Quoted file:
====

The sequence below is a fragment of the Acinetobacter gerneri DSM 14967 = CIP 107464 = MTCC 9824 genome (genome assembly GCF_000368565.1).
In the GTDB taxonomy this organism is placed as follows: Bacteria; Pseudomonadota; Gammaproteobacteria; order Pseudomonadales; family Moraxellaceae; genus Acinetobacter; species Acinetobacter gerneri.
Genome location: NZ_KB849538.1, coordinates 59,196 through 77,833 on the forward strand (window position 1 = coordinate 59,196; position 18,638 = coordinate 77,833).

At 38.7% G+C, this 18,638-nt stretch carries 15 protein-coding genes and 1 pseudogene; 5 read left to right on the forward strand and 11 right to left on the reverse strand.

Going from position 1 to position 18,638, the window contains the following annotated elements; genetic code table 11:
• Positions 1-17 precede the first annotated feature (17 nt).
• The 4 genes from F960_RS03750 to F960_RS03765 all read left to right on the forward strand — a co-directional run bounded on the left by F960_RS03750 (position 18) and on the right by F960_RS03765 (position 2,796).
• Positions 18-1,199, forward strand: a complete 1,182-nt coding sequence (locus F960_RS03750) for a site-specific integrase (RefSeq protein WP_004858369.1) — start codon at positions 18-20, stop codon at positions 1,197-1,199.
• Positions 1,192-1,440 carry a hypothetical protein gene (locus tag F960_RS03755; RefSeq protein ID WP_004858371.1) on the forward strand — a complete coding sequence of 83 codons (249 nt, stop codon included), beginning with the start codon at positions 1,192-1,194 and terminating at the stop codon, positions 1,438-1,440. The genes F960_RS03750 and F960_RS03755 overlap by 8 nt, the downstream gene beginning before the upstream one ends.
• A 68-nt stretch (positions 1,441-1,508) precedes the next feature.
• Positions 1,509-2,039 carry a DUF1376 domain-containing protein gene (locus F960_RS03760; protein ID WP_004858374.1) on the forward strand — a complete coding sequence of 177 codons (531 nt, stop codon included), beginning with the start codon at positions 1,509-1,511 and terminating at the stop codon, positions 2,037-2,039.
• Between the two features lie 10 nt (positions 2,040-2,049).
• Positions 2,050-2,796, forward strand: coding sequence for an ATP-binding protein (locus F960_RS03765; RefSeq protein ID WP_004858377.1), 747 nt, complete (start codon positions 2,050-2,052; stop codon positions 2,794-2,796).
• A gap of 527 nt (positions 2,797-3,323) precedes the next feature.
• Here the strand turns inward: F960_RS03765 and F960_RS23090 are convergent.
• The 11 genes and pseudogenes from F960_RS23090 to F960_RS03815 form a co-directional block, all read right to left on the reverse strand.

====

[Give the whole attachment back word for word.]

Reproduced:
The sequence below is a fragment of the Acinetobacter gerneri DSM 14967 = CIP 107464 = MTCC 9824 genome (genome assembly GCF_000368565.1).
In the GTDB taxonomy this organism is placed as follows: Bacteria; Pseudomonadota; Gammaproteobacteria; order Pseudomonadales; family Moraxellaceae; genus Acinetobacter; species Acinetobacter gerneri.
Genome location: NZ_KB849538.1, coordinates 59,196 through 77,833 on the forward strand (window position 1 = coordinate 59,196; position 18,638 = coordinate 77,833).

At 38.7% G+C, this 18,638-nt stretch carries 15 protein-coding genes and 1 pseudogene; 5 read left to right on the forward strand and 11 right to left on the reverse strand.

Going from position 1 to position 18,638, the window contains the following annotated elements; genetic code table 11:
• Positions 1-17 precede the first annotated feature (17 nt).
• The 4 genes from F960_RS03750 to F960_RS03765 all read left to right on the forward strand — a co-directional run bounded on the left by F960_RS03750 (position 18) and on the right by F960_RS03765 (position 2,796).
• Positions 18-1,199, forward strand: a complete 1,182-nt coding sequence (locus F960_RS03750) for a site-specific integrase (RefSeq protein WP_004858369.1) — start codon at positions 18-20, stop codon at positions 1,197-1,199.
• Positions 1,192-1,440 carry a hypothetical protein gene (locus tag F960_RS03755; RefSeq protein ID WP_004858371.1) on the forward strand — a complete coding sequence of 83 codons (249 nt, stop codon included), beginning with the start codon at positions 1,192-1,194 and terminating at the stop codon, positions 1,438-1,440. The genes F960_RS03750 and F960_RS03755 overlap by 8 nt, the downstream gene beginning before the upstream one ends.
• A 68-nt stretch (positions 1,441-1,508) precedes the next feature.
• Positions 1,509-2,039 carry a DUF1376 domain-containing protein gene (locus F960_RS03760; protein ID WP_004858374.1) on the forward strand — a complete coding sequence of 177 codons (531 nt, stop codon included), beginning with the start codon at positions 1,509-1,511 and terminating at the stop codon, positions 2,037-2,039.
• Between the two features lie 10 nt (positions 2,040-2,049).
• Positions 2,050-2,796, forward strand: coding sequence for an ATP-binding protein (locus F960_RS03765; RefSeq protein ID WP_004858377.1), 747 nt, complete (start codon positions 2,050-2,052; stop codon positions 2,794-2,796).
• A gap of 527 nt (positions 2,797-3,323) precedes the next feature.
• Here the strand turns inward: F960_RS03765 and F960_RS23090 are convergent.
• The 11 genes and pseudogenes from F960_RS23090 to F960_RS03815 form a co-directional block, all read right to left on the reverse strand.